DeSantis Election Police Unit Announces Voter Fraud Cases

TALLAHASSEE, Fla. (AP) — Florida Gov. Ron DeSantis announced criminal charges Thursday against 20 people for voting illegally in 2020, the first major public move by the Republican’s controversial new election police unit.

The charges mark the opening salvo for the Bureau of Election Crimes and Security, which from its inception drew widespread criticism from Democrats and voting rights groups who feared the unit served as a political tool for the governor.

DeSantis said the people charged were convicted of murder or a felony sex offense and are therefore exempt from a constitutional amendment that restores voting rights to some felons. He said most of the defendants were from Broward, Miami-Dade or Palm Beach counties, all Democratic strongholds. He released few details.

The 20 people were among the more than 11 million Florida voters who voted in the 2020 election.

“They didn’t go through any process, they didn’t get their rights back, and yet they went ahead and voted anyway,” DeSantis said at a campaign-style event in Fort Lauderdale before cheering on supporters. “That is against the law and now they are going to pay the price for it.”

DeSantis, a rising Republican and possible 2024 presidential candidate, pushed the state legislature to create the election police unit to address voter fraud concerns that have proliferated in the GOP following false claims by former President Donald Trump that his reelection was stolen.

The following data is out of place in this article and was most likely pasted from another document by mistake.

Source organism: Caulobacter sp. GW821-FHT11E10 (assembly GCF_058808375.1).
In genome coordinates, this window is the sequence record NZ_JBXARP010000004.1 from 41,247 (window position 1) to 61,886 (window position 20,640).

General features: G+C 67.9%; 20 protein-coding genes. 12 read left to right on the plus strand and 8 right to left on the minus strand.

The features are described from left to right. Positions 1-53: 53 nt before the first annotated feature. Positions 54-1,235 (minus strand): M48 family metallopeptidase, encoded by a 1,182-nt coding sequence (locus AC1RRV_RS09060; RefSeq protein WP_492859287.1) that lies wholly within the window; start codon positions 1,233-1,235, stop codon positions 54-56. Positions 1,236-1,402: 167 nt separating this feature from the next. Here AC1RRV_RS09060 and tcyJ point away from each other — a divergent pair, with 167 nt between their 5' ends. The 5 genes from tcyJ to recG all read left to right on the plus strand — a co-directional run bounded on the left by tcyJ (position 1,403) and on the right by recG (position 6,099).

Voter fraud is rare, usually occurs in isolated cases, and is usually detected. An Associated Press investigation of the 2020 presidential election found fewer than 475 potential cases of voter fraud out of 25.5 million votes cast in the six states where Trump and his allies contested their loss to Democratic President Joe Biden. DeSantis has previously praised Florida for running a smooth election in 2020.

The Bureau of Election Crimes and Security was created as part of an election law package passed by the GOP-controlled Legislature earlier this year. The unit reviews fraud complaints and conducts preliminary investigations, and the law requires the governor to appoint a group of special officers from the Florida Department of Law Enforcement to pursue alleged violations.

Pre-existing state law had allowed the governor to appoint officials to investigate election law violations, but did not require him to do so.

Peter Antonacci, a former Broward County supervisor of elections appointed by DeSantis to lead the election police unit, said more voter fraud charges were coming. Antonacci said he is “sure” there were illegal votes cast in a recent Broward County congressional election decided by five votes. He did not provide additional details.

“You will see more of these actions, and you will see more of these actions until the people behind them stop promoting them and the people who want to take risks know that there is a negative risk in voting when you are not eligible to vote,” he said.

Florida Agriculture Commissioner Nikki Fried, a Democrat running for governor, said DeSantis’ ad was intended to “intimidate voters and suppress turnout in Florida’s most Democratic counties.”

“Everyone wants the election to be safe, but Ron DeSantis, who has never refuted Donald Trump’s Big Lie, is the last person we can trust with the ‘election police,'” he said.


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